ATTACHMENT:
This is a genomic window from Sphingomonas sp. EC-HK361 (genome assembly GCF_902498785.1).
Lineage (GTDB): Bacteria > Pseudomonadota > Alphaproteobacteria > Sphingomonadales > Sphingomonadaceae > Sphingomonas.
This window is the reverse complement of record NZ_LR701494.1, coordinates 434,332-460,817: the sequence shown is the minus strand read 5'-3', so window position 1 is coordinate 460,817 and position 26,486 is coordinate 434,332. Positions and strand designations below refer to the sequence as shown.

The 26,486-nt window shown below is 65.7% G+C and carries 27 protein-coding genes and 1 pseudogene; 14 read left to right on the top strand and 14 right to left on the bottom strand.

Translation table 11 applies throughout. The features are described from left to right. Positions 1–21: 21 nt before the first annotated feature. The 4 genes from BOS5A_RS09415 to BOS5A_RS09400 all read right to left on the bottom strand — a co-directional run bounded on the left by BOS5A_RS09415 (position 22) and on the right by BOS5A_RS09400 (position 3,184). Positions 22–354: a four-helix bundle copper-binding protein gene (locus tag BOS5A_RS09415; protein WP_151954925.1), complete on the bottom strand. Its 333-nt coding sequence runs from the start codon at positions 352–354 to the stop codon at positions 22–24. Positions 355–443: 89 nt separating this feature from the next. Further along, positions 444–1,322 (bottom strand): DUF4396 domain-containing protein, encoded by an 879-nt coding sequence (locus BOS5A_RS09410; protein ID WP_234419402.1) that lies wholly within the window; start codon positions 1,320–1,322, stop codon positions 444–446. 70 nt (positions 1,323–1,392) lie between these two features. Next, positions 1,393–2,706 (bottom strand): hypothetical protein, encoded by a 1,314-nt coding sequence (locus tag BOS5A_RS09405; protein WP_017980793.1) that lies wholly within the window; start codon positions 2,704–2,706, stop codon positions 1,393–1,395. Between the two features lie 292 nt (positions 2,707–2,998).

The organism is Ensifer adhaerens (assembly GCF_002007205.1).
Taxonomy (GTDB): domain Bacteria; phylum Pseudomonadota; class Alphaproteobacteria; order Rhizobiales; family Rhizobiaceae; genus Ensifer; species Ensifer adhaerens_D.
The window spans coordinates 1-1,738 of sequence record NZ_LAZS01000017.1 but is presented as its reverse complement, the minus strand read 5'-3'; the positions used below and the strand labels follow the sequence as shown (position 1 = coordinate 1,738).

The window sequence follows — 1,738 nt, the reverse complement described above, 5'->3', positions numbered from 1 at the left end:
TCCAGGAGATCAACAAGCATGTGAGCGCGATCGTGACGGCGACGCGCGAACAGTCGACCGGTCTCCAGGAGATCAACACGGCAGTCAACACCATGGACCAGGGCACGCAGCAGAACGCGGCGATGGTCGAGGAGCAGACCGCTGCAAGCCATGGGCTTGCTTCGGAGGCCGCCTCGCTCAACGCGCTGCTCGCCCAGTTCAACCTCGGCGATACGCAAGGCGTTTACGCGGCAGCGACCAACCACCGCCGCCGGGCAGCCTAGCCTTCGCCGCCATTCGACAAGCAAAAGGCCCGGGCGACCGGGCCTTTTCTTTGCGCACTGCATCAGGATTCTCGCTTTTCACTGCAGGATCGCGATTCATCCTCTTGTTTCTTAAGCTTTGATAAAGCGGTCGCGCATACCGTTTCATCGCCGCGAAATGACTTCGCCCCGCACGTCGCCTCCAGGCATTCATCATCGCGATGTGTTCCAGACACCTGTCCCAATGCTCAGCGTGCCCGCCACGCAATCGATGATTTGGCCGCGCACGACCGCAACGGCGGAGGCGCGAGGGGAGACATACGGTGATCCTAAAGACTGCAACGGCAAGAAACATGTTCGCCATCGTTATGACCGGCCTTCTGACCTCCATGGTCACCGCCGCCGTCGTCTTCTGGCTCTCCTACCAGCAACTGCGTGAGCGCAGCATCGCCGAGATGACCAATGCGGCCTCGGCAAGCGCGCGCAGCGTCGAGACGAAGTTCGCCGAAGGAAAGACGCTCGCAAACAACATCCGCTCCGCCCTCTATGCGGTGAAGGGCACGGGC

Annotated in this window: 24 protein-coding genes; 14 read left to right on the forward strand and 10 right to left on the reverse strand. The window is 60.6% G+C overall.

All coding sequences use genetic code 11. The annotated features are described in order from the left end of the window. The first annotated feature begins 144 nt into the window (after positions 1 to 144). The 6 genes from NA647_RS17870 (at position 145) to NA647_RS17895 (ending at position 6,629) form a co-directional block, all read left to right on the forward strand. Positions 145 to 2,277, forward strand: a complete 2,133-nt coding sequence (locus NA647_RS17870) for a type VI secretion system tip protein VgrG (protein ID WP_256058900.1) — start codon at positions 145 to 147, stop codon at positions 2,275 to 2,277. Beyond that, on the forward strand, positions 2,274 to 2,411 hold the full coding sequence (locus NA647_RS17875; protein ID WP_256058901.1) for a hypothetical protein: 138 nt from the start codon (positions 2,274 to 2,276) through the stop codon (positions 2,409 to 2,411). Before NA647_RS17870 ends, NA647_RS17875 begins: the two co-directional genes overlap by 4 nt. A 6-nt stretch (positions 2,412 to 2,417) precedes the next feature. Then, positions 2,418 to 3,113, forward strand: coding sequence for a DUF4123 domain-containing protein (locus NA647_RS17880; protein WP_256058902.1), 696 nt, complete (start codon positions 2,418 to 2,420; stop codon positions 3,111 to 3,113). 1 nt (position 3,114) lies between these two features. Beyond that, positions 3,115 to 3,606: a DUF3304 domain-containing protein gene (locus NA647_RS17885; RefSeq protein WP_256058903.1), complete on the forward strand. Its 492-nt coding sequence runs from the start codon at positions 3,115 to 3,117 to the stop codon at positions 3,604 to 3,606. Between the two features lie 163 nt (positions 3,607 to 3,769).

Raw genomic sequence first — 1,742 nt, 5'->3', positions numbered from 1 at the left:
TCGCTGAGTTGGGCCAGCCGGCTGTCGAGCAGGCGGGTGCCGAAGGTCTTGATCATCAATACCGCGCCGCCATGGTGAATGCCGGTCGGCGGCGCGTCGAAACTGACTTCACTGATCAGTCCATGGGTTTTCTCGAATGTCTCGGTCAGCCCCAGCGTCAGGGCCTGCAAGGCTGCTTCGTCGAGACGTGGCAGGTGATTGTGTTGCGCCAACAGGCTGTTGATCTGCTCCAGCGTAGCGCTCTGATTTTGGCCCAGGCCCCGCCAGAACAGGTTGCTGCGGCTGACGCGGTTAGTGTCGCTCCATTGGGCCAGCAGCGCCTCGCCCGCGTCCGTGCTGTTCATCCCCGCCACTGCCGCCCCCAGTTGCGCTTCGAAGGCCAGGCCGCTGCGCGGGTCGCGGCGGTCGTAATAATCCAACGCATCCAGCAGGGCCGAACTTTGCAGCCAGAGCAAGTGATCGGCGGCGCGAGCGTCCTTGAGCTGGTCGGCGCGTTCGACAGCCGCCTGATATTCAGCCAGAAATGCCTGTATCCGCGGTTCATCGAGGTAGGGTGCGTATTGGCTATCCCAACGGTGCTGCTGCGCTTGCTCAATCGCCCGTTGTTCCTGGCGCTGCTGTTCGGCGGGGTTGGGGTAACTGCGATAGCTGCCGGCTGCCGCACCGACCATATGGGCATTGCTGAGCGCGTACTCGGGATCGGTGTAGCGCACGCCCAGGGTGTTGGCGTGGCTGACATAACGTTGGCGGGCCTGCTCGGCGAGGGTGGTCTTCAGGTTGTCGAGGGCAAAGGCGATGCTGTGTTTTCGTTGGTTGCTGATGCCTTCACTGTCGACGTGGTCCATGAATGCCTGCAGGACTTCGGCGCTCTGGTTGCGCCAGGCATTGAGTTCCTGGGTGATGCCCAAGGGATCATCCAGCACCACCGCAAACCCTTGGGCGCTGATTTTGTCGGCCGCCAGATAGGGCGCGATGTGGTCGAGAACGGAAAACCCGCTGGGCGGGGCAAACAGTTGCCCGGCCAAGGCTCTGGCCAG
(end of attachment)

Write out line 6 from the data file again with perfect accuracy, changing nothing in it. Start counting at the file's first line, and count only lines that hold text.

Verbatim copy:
The organism is Ensifer adhaerens (assembly GCF_002007205.1).